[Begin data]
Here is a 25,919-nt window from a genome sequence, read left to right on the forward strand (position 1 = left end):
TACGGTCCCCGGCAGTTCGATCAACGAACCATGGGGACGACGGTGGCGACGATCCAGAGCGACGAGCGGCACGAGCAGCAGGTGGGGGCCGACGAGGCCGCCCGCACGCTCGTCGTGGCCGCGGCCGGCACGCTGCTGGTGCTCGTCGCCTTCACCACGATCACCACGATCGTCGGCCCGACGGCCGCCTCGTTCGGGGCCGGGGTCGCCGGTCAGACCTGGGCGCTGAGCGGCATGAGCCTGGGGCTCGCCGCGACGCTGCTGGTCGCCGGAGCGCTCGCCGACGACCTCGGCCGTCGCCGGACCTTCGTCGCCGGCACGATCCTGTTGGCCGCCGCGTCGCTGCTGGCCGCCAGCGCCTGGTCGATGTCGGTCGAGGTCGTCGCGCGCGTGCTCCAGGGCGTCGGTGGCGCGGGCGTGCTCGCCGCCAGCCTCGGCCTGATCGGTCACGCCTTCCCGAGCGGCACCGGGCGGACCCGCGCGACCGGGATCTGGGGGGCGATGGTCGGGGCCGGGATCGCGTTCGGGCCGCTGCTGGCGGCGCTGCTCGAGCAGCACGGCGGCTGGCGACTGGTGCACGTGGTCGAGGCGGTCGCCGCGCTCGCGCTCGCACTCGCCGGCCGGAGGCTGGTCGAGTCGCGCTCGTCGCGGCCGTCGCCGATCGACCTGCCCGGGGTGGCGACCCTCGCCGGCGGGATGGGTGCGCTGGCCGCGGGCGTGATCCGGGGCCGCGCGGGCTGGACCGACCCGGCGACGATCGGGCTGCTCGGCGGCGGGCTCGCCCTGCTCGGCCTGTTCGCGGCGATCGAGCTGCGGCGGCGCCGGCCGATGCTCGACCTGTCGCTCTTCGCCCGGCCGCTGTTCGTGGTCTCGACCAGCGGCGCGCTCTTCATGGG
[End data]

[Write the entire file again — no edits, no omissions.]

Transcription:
Here is a 25,919-nt window from a genome sequence, read left to right on the forward strand (position 1 = left end):
TACGGTCCCCGGCAGTTCGATCAACGAACCATGGGGACGACGGTGGCGACGATCCAGAGCGACGAGCGGCACGAGCAGCAGGTGGGGGCCGACGAGGCCGCCCGCACGCTCGTCGTGGCCGCGGCCGGCACGCTGCTGGTGCTCGTCGCCTTCACCACGATCACCACGATCGTCGGCCCGACGGCCGCCTCGTTCGGGGCCGGGGTCGCCGGTCAGACCTGGGCGCTGAGCGGCATGAGCCTGGGGCTCGCCGCGACGCTGCTGGTCGCCGGAGCGCTCGCCGACGACCTCGGCCGTCGCCGGACCTTCGTCGCCGGCACGATCCTGTTGGCCGCCGCGTCGCTGCTGGCCGCCAGCGCCTGGTCGATGTCGGTCGAGGTCGTCGCGCGCGTGCTCCAGGGCGTCGGTGGCGCGGGCGTGCTCGCCGCCAGCCTCGGCCTGATCGGTCACGCCTTCCCGAGCGGCACCGGGCGGACCCGCGCGACCGGGATCTGGGGGGCGATGGTCGGGGCCGGGATCGCGTTCGGGCCGCTGCTGGCGGCGCTGCTCGAGCAGCACGGCGGCTGGCGACTGGTGCACGTGGTCGAGGCGGTCGCCGCGCTCGCGCTCGCACTCGCCGGCCGGAGGCTGGTCGAGTCGCGCTCGTCGCGGCCGTCGCCGATCGACCTGCCCGGGGTGGCGACCCTCGCCGGCGGGATGGGTGCGCTGGCCGCGGGCGTGATCCGGGGCCGCGCGGGCTGGACCGACCCGGCGACGATCGGGCTGCTCGGCGGCGGGCTCGCCCTGCTCGGCCTGTTCGCGGCGATCGAGCTGCGGCGGCGCCGGCCGATGCTCGACCTGTCGCTCTTCGCCCGGCCGCTGTTCGTGGTCTCGACCAGCGGCGCGCTCTTCATGGG